Influential sports medicine doctor gives back to Temple
Joseph Torg, MED ’61, who had a hand in setting a number of injury-reducing policies in athletics, is giving back to the Lewis Katz School of Medicine in the form of a scholarship fund.
The Joe Torg Scholarship Fund has been established at Temple’s Lewis Katz School of Medicine by alumnus and sports medicine pioneer Joe Torg, MED ’61, and his wife, Barbara.
The gift will underwrite full-tuition scholarships for bright medical students with financial need who attended public, private or parochial schools in Philadelphia—students with backgrounds similar to Torg’s.
Torg credits good schools with positioning him for success. “Now, it’s payback time,” he said.
An orthopedic surgeon with a wry sense of humor and a penchant for candor, Torg devoted his career to bettering conditions for student and amateur athletes alike, both on and off the playing field.
In the mid-1970s, his work paved the way for coed Little League, proving that it is safe for girls to play baseball.
In 1974, he and colleague Ted Quedenfeld created the nation’s first university-based sports medicine clinic—at Temple.
Early on, Torg served as team physician for the Philadelphia 76ers, the Philadelphia Flyers and the Philadelphia Eagles. In the 1980s, he was the physician consultant for President Ronald Reagan’s Council on Physical Fitness and Sports. Torg then dedicated his efforts to education and research.
In addition to serving on Temple’s faculty, Torg worked at the University of Pennsylvania and the Medical College of Pennsylvania (now Drexel University College of Medicine), establishing sports medicine fellowship programs and conducting game-changing research. He has written several books, many book chapters, and has hundreds of articles to his credit.
Torg’s efforts brought much-needed attention to a foot injury that was easily missed, the tarsal navicular stress fracture. Working with Helene Pavlov, MED ’73, then chief radiologist at the Hospital for Special Surgery, Torg developed a simple radiographic technique for diagnosing the injury—and importantly, identified non-weight-bearing management as the effective treatment.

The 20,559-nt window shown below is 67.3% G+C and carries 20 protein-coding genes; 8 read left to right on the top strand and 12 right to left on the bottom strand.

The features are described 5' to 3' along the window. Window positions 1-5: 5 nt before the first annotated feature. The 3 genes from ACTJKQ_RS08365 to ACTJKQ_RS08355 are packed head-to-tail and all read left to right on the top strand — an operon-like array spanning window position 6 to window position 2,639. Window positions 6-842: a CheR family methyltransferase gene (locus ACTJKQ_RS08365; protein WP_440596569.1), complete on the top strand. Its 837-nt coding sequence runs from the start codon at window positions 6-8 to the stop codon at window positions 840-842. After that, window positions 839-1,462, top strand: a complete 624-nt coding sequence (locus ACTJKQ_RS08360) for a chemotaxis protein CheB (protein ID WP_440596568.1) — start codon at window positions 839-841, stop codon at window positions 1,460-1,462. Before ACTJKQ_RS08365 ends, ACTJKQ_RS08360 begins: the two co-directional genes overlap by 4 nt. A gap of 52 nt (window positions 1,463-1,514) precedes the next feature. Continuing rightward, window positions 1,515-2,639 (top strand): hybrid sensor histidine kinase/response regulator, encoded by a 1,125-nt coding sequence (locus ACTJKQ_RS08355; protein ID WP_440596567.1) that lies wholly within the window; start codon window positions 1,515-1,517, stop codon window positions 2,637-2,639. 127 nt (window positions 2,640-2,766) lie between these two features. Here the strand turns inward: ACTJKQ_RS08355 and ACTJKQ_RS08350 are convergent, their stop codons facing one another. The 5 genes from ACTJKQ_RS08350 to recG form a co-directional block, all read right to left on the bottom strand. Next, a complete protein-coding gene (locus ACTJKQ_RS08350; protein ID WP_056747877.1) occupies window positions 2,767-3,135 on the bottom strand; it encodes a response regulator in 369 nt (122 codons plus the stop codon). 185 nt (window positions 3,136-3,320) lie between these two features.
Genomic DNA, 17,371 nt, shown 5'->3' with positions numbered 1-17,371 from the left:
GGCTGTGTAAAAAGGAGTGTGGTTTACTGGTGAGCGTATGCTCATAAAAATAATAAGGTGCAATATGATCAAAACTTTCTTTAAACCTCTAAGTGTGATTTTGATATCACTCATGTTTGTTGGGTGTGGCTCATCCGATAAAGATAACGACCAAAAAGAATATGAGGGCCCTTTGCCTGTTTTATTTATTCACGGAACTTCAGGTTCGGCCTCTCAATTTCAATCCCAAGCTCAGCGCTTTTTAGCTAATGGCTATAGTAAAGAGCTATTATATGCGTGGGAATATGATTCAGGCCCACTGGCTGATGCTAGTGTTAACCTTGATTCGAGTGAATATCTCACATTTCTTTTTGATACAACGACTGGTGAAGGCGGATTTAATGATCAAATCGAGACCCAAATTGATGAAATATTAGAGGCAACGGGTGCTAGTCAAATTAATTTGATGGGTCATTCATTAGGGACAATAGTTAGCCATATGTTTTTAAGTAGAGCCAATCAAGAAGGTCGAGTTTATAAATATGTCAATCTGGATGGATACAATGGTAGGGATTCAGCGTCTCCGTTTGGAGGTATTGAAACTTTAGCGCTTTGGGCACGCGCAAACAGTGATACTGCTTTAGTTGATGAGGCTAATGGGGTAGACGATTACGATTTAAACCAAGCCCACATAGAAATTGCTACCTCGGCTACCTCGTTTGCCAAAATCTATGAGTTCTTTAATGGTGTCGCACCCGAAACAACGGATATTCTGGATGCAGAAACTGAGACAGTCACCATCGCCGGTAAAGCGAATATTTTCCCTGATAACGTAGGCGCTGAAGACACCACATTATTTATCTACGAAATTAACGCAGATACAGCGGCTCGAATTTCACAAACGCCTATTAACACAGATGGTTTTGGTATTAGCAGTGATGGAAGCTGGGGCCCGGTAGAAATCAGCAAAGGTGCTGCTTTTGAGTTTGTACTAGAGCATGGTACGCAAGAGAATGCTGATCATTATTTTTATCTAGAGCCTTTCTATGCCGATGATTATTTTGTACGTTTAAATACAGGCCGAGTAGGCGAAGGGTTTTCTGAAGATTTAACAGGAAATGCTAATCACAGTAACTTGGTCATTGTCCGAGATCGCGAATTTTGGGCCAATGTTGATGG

Torg and Quedenfeld’s research on the effect of foot fixation due to the seven inch-long conical cleats on the bottoms of athletic shoes worn at the time pointed to the shoes as the responsible factor in many knee and ankle injuries. Soccer-type shoes with molded soles containing 14 ⅜-inch cleats instead, on the other hand, demonstrated a marked reduction in these types of injuries. Eventually, the soccer-type shoe was made standard and the seven-cleated shoe was prohibited at both the high school and college level.
The cleat designed with the support of research by Joseph Torg (Photo: Colin Lenton).
Then there’s the Lachman Test for anterior cruciate ligament (ACL) instability.
This simple test of the knee was taught by Torg’s mentor, John Lachman, MED ’43, then chair of orthopedics at Temple. Torg documented the technique in the professional literature, solving the problem of the common failure to diagnose ACL injuries.
“The Lachman test is one of the most important physical exams of the knee—and incredibly accurate,” Torg said.
But Torg is best known for conducting the research that prompted the NCAA and high school federation to ban spear tackling in football. This 1976 rule change initiated by Torg and Quedenfeld’s National Football Head and Neck Injury Registry resulted in a dramatic decrease of the incidence of catastrophic spinal injury. Prior to the rule change, 34 football injuries resulted in quadriplegia annually, on average. After the rule change, there was a progressive decrease in these catastrophic injuries to just three per year by the year 2000.
Torg has received numerous honors. Most recently, he was recognized as the Association of Fundraising Professionals’ 2018 Philanthropist of the Year by the organization’s Greater Philadelphia Chapter for his long-standing generosity to Temple, William Penn Charter School and Haverford College—“schools that merit big-time payback for the tremendous good they do,” Torg said.
“I’d also like to thank my wife Barbara of 60 years for her support, which has enabled me to do all I do,” he added.